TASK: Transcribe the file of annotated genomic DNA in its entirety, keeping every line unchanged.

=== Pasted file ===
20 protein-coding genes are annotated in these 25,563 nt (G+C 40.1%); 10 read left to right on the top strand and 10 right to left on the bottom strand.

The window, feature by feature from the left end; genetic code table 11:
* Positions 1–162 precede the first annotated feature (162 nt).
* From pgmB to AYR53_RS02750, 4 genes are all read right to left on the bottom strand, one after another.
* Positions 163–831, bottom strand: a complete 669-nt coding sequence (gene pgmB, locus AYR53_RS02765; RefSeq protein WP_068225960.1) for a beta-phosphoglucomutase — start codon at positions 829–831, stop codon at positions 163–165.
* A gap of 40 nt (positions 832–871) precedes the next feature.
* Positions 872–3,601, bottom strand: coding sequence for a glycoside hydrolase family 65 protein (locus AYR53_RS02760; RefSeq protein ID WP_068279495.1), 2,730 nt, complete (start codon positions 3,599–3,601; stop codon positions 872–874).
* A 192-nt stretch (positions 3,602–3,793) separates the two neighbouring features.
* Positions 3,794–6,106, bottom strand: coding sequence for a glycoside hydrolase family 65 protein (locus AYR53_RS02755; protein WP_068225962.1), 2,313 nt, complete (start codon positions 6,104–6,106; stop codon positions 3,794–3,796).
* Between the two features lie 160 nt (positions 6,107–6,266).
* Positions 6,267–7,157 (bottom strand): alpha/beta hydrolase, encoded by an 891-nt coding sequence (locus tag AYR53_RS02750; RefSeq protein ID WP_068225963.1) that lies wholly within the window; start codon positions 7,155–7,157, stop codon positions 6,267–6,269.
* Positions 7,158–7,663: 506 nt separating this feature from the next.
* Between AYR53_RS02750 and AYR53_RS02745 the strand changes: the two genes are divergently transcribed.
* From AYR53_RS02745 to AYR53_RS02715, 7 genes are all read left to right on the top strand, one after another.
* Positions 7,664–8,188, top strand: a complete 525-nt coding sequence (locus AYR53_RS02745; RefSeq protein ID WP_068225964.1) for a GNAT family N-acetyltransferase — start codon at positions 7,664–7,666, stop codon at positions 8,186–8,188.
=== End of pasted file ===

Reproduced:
20 protein-coding genes are annotated in these 25,563 nt (G+C 40.1%); 10 read left to right on the top strand and 10 right to left on the bottom strand.

The window, feature by feature from the left end; genetic code table 11:
* Positions 1–162 precede the first annotated feature (162 nt).
* From pgmB to AYR53_RS02750, 4 genes are all read right to left on the bottom strand, one after another.
* Positions 163–831, bottom strand: a complete 669-nt coding sequence (gene pgmB, locus AYR53_RS02765; RefSeq protein WP_068225960.1) for a beta-phosphoglucomutase — start codon at positions 829–831, stop codon at positions 163–165.
* A gap of 40 nt (positions 832–871) precedes the next feature.
* Positions 872–3,601, bottom strand: coding sequence for a glycoside hydrolase family 65 protein (locus AYR53_RS02760; RefSeq protein ID WP_068279495.1), 2,730 nt, complete (start codon positions 3,599–3,601; stop codon positions 872–874).
* A 192-nt stretch (positions 3,602–3,793) separates the two neighbouring features.
* Positions 3,794–6,106, bottom strand: coding sequence for a glycoside hydrolase family 65 protein (locus AYR53_RS02755; protein WP_068225962.1), 2,313 nt, complete (start codon positions 6,104–6,106; stop codon positions 3,794–3,796).
* Between the two features lie 160 nt (positions 6,107–6,266).
* Positions 6,267–7,157 (bottom strand): alpha/beta hydrolase, encoded by an 891-nt coding sequence (locus tag AYR53_RS02750; RefSeq protein ID WP_068225963.1) that lies wholly within the window; start codon positions 7,155–7,157, stop codon positions 6,267–6,269.
* Positions 7,158–7,663: 506 nt separating this feature from the next.
* Between AYR53_RS02750 and AYR53_RS02745 the strand changes: the two genes are divergently transcribed.
* From AYR53_RS02745 to AYR53_RS02715, 7 genes are all read left to right on the top strand, one after another.
* Positions 7,664–8,188, top strand: a complete 525-nt coding sequence (locus AYR53_RS02745; RefSeq protein ID WP_068225964.1) for a GNAT family N-acetyltransferase — start codon at positions 7,664–7,666, stop codon at positions 8,186–8,188.